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Can Electric Current Make People Better At Math?

Soulskill posted about 7 months ago | from the i-bet-it-can-make-them-worse dept.

Math 112

cold fjord sends this excerpt from the Wall Street Journal: "In a lab in Oxford University's experimental psychology department, researcher Roi Cohen Kadosh is testing an intriguing treatment: He is sending low-dose electric current through the brains of adults and children as young as 8 to make them better at math. A relatively new brain-stimulation technique called transcranial electrical stimulation may help people learn and improve their understanding of math concepts. The electrodes are placed in a tightly fitted cap and worn around the head. ... The mild current reduces the risk of side effects, which has opened up possibilities about using it, even in individuals without a disorder, as a general cognitive enhancer. Scientists also are investigating its use to treat mood disorders and other conditions. ... Up to 6% of the population is estimated to have a math-learning disability called developmental dyscalculia, similar to dyslexia but with numerals instead of letters. [In an earlier experiment, Kadosh] found that he could temporarily turn off regions of the brain known to be important for cognitive skills. When the parietal lobe of the brain was stimulated using that technique, he found that the basic arithmetic skills of doctoral students who were normally very good with numbers were reduced to a level similar to those with developmental dyscalculia. That led to his next inquiry: If current could turn off regions of the brain making people temporarily math-challenged, could a different type of stimulation improve math performance?"

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yes (4, Funny)

schwit1 (797399) | about 7 months ago | (#46233639)

It's called negative feedback. Up the amps.

Re:yes (3, Funny)

Mr D from 63 (3395377) | about 7 months ago | (#46233655)

A shocking discovery.

Re:yes (-1)

Anonymous Coward | about 7 months ago | (#46233721)

Suck, suck, suck a duck--

Screw a kangaroo,

Finger-bang an orang-utan,

Life is but a zoo!
 

p.s. FUCK BETA

Re:yes (0)

Capt.DrumkenBum (1173011) | about 7 months ago | (#46233737)

This is just what I came here to say.:)
I bet I can make just about anyone better at math with a simple tazer, and the promise of more tazings in the future if they don't improve.

Can I get a grant to study this? 5 Million a year for 10 years should answer the question definitively. A bargain at twice the price...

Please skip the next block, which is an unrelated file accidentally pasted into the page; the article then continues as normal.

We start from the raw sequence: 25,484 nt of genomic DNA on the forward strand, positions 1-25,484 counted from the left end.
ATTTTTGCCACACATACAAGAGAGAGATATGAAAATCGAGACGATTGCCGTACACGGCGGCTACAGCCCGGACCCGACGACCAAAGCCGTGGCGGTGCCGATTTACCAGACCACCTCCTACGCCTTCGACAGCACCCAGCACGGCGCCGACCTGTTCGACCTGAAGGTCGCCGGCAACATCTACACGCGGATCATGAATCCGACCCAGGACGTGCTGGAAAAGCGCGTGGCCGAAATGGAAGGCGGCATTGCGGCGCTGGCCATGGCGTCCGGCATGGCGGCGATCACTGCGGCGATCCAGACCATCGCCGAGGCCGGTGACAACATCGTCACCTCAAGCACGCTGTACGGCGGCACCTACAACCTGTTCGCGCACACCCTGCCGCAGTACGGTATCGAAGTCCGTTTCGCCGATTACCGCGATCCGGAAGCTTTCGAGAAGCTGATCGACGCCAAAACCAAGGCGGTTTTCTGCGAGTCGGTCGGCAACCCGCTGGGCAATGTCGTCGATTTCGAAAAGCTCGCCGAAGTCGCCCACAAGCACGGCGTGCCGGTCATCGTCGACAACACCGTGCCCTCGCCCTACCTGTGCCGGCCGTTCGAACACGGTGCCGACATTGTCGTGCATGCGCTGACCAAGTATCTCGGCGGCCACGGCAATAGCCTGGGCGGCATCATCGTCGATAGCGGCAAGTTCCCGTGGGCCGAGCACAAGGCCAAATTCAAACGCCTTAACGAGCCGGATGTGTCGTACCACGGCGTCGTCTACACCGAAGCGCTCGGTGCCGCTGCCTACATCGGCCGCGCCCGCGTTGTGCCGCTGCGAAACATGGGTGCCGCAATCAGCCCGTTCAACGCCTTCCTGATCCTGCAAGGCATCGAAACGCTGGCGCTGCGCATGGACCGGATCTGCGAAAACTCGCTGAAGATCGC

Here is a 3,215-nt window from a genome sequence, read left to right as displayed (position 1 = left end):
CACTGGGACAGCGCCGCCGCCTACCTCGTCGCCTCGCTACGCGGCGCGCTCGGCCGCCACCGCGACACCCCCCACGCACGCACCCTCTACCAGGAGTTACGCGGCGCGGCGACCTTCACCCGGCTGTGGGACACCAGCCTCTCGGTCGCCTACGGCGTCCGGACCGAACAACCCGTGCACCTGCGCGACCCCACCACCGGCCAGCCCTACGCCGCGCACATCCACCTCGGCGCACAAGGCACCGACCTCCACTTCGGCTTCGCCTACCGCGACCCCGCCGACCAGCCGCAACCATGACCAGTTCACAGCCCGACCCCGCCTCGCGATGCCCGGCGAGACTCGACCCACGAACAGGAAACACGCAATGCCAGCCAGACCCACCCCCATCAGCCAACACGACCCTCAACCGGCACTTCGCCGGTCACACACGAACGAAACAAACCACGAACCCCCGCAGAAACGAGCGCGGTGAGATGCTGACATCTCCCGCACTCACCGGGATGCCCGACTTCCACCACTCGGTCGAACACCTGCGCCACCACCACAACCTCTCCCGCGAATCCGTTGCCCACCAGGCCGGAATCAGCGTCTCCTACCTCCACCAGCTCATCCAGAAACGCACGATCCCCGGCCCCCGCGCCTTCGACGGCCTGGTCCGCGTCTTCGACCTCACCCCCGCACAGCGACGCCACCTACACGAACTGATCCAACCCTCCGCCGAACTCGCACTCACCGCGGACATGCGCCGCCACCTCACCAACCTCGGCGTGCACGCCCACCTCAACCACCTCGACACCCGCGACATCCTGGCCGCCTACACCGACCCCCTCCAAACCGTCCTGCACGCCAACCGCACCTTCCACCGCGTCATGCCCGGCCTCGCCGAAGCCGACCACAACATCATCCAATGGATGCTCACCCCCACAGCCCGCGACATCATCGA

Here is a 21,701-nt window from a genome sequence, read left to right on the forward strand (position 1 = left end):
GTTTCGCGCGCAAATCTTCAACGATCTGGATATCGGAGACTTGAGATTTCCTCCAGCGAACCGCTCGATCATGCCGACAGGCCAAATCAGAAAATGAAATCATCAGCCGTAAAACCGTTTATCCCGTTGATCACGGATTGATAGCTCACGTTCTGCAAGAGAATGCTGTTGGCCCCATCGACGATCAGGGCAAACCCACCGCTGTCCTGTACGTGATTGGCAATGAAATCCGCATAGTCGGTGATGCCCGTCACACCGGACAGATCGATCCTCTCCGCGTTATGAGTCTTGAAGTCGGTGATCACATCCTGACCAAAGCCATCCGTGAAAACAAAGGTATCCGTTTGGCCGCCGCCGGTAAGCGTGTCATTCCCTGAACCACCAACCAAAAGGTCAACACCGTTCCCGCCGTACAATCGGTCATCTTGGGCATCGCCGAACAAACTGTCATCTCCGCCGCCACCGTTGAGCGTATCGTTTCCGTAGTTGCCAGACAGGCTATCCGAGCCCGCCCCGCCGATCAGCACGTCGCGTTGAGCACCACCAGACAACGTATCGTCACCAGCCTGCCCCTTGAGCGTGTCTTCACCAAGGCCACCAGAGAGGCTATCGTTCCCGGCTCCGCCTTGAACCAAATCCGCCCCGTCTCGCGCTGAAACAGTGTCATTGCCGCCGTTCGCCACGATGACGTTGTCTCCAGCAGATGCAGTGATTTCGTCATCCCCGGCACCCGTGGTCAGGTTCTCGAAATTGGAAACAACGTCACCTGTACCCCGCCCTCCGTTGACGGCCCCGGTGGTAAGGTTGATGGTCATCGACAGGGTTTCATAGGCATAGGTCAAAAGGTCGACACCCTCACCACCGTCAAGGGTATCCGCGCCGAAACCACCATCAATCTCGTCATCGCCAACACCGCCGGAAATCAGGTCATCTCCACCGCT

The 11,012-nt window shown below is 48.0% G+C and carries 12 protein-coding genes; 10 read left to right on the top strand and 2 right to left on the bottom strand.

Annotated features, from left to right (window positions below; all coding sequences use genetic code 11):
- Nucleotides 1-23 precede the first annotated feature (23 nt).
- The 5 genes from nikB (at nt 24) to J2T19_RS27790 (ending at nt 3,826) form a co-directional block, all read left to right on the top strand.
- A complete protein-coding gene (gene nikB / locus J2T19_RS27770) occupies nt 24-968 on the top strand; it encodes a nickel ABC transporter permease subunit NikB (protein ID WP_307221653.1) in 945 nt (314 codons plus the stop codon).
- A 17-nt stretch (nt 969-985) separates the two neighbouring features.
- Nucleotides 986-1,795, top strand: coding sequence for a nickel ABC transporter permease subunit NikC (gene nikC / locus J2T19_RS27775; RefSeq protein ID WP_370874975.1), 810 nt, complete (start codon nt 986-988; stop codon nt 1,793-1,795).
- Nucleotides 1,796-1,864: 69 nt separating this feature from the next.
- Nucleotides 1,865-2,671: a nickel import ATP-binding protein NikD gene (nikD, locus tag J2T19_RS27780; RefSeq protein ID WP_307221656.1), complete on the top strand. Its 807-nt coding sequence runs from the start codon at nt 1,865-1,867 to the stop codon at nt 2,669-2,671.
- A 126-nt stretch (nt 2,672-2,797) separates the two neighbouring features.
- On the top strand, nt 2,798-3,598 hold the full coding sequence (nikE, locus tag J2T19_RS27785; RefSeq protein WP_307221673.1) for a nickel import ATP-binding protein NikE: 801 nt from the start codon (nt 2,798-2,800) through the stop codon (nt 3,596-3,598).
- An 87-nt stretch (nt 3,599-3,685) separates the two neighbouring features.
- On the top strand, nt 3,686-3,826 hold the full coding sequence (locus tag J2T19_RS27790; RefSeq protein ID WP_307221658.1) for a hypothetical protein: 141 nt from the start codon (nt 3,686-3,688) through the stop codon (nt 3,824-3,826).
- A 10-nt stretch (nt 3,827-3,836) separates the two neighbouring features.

Re:yes (2)

jxander (2605655) | about 7 months ago | (#46233929)

The beatings will continue, until grades improve!

Re:yes (1)

Anonymous Coward | about 7 months ago | (#46233839)

Resistance is futile.

Re:yes (3, Funny)

Anonymous Coward | about 7 months ago | (#46233999)

Resistance is futile.

No. Resistance is the point. If the subject has no resistance, he won't feel the shock as no energy is dissipated in his body.

Re:yes (1)

binarylarry (1338699) | about 7 months ago | (#46234185)

Sounds useless.

Re:yes (1)

Applehu Akbar (2968043) | about 7 months ago | (#46234135)

Nobody expects the Mathic Inquisition!

Re:yes (0)

Anonymous Coward | about 7 months ago | (#46236869)

Yes sir, may I have another!?!?!?

Next step (4, Funny)

jxander (2605655) | about 7 months ago | (#46233643)

The next logical step, of course, is increasing the voltage whenever someone gets an answer wrong.

What could possibly go wrong? [wikipedia.org]

National Stasi of America (0)

Anonymous Coward | about 7 months ago | (#46233863)

The next logical step, of course, is increasing the voltage whenever someone gets an answer wrong.

Do you work for them?

Oh, and fuck beta!

Re:National Stasi of America (0)

Anonymous Coward | about 7 months ago | (#46237495)

Do you work for the WOOSH Corps of WOOSHington, D.C.? Oh, and fuck off with your offtopic shit.

Re:Next step (3, Informative)

cold fjord (826450) | about 7 months ago | (#46233885)

Except this isn't premised on reward and punishment. This is aimed at altering the way the brain processes information, how the brain functions, to make it better able to work with math.

Re:Next step (1)

davester666 (731373) | about 7 months ago | (#46235771)

Why just limit the testing to one mode? Go for both volts and amps!

Re:Next step (0)

wonkey_monkey (2592601) | about 7 months ago | (#46236289)

Whoosh. Also, zap.

Re:Next step (1)

mysidia (191772) | about 7 months ago | (#46237147)

This is aimed at altering the way the brain processes information, how the brain functions, to make it better able to work with math.

In other words: it's kind of like a variation on ECT/Electroconvulsive Shock Therapy, minus the Convulsions and pain by using low current.

The objective is still to change the brain's function. Different people may react to it differently. It is not clear if: in the long term it will be safe.

The method is still a bit crude -- imprecise and primitive: applying random electrical currents to the body. Which seems to be a continuous fad: I mean, folks, even came up with "Tens Units" for pain management, and various other electrical stimulators as a supposed physical exercise replacement.

Re:Next step (0)

Anonymous Coward | about 7 months ago | (#46234219)